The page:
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Do these sources support the view that the failure of Prohibition was inevitable?

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Introduction

f) Study ALL the Sources. Do these sources support the view that the failure of Prohibition was inevitable? Sources A to E all suggest different things. There is evidence to suggest that prohibition looked like it would succeed particularly at the beginning and in rural areas. Leading up to the introduction of prohibition there was allot of support for it and many thought it would be the end to poverty problems. Rural areas were not big drinkers and prior to prohibition over half the states had already turned 'dry'. Prohibition looked promising and there was plenty of evidence to suggest the success of it. However the real truth and fundamentals of the cause was society's unwillingness to except prohibition; alcohol had been part of the culture especially urban culture for years. Changing social values were also happening at this time as industrial urbanization made people feel more liberated and more and more immigrants were flocking to America. If people didn't want to abide by the law now was the time that they were more likely to rebel as they felt like they had more freedom and confidence than ever before. Due to this, prohibition became more and more likely to fail towards the end of the decade as industrialization grew, so did people's knowledge and general management and as immigrants flocked so came their need and knowledge of alcohol. When people found a way around the law prohibition came very unlikely to succeed particularly in the urban areas where most immigrants lived and industrialization had more influence. ...read more.

Middle

Source E also agrees that "a vast army of lawbreakers have appeared", and then goes on further to say "respect for the law has been greatly lessened" emphasising on people's unwillingness to except this new law. Although this does appear to be very true this evidence is not entirely reliable as Rockefeller was trying to justify his reasons for his change in opinion of prohibition. He also was based in a large city where drinking was more available and on a greater demand than rural parts of America. A final determination for the inevitable failure of prohibition was that the law was going against the daily habits and customs of Americans. Due to a large scale flock of immigrants to America in the last 50 years, to many people like the Jews and the Negro population, drinking was not a sign of moral weakness but part of their culture and way of living. The influx of immigrants meant a growth in cities and in 1920 a census revealed that the USA was predominantly urban for the first time. This resulted in the tension between the rural and the urban states. The saloon was at it's greatest in cities with support from the Catholics and immigrants meant it had a great influence even if widening the divided between catholic and protestant, immigrant and native and the urban and rural states. Source B supports this in the sense that drinking was taking place mainly in cities; "by 1928 there was more than 30,000 'speakeasies' in New York", the source also mentions that made illegal drinking possible simply "supply a public demand". ...read more.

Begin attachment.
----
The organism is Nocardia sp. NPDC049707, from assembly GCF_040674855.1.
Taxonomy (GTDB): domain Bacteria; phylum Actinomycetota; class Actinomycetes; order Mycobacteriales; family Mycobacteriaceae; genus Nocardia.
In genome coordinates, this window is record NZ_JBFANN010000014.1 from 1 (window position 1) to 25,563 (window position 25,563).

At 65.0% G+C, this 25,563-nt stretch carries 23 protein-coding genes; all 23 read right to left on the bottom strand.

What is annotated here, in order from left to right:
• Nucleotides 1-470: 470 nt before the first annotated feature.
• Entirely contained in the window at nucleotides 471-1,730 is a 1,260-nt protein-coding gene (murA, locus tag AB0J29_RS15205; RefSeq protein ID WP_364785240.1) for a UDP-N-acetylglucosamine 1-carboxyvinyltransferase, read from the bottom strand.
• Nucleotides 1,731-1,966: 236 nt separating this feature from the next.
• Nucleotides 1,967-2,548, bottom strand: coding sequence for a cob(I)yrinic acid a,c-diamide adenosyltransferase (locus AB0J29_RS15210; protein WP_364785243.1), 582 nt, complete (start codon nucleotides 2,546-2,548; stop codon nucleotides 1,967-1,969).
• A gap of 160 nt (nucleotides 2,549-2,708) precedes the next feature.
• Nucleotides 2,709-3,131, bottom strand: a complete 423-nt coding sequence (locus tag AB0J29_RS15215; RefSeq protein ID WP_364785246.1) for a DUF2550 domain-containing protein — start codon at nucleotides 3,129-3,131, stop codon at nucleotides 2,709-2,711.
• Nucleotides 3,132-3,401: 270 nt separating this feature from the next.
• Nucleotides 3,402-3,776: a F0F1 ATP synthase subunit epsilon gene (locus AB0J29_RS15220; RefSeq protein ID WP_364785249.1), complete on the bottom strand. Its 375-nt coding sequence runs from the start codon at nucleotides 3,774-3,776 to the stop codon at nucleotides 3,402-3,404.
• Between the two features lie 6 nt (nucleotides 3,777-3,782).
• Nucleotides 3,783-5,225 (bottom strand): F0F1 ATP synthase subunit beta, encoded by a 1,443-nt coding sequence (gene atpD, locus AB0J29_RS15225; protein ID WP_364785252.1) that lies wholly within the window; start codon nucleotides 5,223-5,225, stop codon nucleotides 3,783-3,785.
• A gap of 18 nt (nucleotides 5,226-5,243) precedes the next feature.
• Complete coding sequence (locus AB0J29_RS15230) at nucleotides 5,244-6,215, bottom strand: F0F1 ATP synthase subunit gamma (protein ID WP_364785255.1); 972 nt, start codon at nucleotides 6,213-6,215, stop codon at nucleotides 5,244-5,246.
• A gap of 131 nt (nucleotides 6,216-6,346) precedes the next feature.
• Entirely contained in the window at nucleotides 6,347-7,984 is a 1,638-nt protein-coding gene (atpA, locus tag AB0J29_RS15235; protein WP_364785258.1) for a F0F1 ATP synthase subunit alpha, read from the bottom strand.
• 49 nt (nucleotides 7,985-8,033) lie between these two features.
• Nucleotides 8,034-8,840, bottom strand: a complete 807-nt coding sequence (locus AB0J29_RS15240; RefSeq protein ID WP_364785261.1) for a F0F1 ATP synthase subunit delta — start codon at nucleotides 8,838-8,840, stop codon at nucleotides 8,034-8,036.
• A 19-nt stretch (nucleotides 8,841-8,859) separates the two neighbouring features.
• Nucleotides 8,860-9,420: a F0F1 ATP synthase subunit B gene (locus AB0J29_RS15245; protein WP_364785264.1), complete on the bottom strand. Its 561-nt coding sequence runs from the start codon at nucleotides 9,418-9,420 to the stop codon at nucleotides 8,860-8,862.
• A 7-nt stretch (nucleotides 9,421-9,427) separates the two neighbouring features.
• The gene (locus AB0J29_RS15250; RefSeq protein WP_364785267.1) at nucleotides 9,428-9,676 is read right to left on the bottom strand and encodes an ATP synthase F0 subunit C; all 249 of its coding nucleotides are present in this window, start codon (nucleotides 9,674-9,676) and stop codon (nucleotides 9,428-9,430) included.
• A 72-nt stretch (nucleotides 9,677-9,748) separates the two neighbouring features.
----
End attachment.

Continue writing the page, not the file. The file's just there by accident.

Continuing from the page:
Conclusion

It would be hard to say whether prohibitions failure was inevitable as both arguments have their strengths. Prohibition looked promising prior to its introduction and certainly in the rural areas of America as over 50% of the states had gone 'dry' before anyway. However it was not taken into account of how the growing urban areas would take the new law. Social values were changing with the kick off of the roaring twenties as the liberation of women, new immigration and industrial urbanisation channelled Americans into the confidence of their newly found buoyancy. Perhaps prohibition would have succeeded if these traditional values had not been obscured, because all of the discussed issues are symptomatic of the fundamental cause being the change in Americans attitude and unwillingness to accept this law. However, because of this prohibitions failure only became obvious after the initial stage of prohibition, therefore not making it inevitable from the beginning. The 18th amendment did become inevitable to failure within the first few years of prohibition and certainly after 1925, as the law just was not being enforced and other crimes and an attitude of lawlessness has spun off it. Many US cities became more drunken, violent and corrupt than ever before, worsening the problems prohibition was supposed to solve. Prohibition may not have been inevitable to fail right from its launch, but after the first few years it was clear that it certainly would fail in the urbanised states of America. ?? ?? ?? ?? Chloe Graham ...read more.

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